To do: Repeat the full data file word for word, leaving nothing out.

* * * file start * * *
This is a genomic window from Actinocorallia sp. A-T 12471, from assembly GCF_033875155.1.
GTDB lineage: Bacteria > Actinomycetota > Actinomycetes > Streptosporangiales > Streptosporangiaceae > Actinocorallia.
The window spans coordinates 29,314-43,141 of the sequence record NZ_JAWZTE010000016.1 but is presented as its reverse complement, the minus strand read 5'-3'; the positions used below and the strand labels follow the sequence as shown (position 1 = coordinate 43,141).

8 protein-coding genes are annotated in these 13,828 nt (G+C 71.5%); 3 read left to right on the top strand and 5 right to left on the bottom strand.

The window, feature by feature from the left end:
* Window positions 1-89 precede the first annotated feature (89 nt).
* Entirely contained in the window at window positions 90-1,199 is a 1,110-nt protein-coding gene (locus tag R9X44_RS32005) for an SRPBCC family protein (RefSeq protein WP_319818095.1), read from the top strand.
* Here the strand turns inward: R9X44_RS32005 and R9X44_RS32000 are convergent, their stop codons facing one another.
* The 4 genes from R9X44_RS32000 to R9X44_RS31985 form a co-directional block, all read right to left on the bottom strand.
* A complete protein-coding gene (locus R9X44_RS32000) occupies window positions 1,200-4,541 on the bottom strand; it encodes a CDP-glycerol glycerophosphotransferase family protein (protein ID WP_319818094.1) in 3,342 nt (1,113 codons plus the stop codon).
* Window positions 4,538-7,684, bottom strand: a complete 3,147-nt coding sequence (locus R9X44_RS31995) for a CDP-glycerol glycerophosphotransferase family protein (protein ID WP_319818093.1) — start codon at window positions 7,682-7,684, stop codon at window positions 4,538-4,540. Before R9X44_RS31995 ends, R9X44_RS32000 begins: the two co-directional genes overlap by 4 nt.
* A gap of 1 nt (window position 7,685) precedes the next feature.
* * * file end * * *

This is a genomic window from Actinocorallia sp. A-T 12471, from assembly GCF_033875155.1.
GTDB lineage: Bacteria > Actinomycetota > Actinomycetes > Streptosporangiales > Streptosporangiaceae > Actinocorallia.
The window spans coordinates 29,314-43,141 of the sequence record NZ_JAWZTE010000016.1 but is presented as its reverse complement, the minus strand read 5'-3'; the positions used below and the strand labels follow the sequence as shown (position 1 = coordinate 43,141).

8 protein-coding genes are annotated in these 13,828 nt (G+C 71.5%); 3 read left to right on the top strand and 5 right to left on the bottom strand.

The window, feature by feature from the left end:
* Window positions 1-89 precede the first annotated feature (89 nt).
* Entirely contained in the window at window positions 90-1,199 is a 1,110-nt protein-coding gene (locus tag R9X44_RS32005) for an SRPBCC family protein (RefSeq protein WP_319818095.1), read from the top strand.
* Here the strand turns inward: R9X44_RS32005 and R9X44_RS32000 are convergent, their stop codons facing one another.
* The 4 genes from R9X44_RS32000 to R9X44_RS31985 form a co-directional block, all read right to left on the bottom strand.
* A complete protein-coding gene (locus R9X44_RS32000) occupies window positions 1,200-4,541 on the bottom strand; it encodes a CDP-glycerol glycerophosphotransferase family protein (protein ID WP_319818094.1) in 3,342 nt (1,113 codons plus the stop codon).
* Window positions 4,538-7,684, bottom strand: a complete 3,147-nt coding sequence (locus R9X44_RS31995) for a CDP-glycerol glycerophosphotransferase family protein (protein ID WP_319818093.1) — start codon at window positions 7,682-7,684, stop codon at window positions 4,538-4,540. Before R9X44_RS31995 ends, R9X44_RS32000 begins: the two co-directional genes overlap by 4 nt.
* A gap of 1 nt (window position 7,685) precedes the next feature.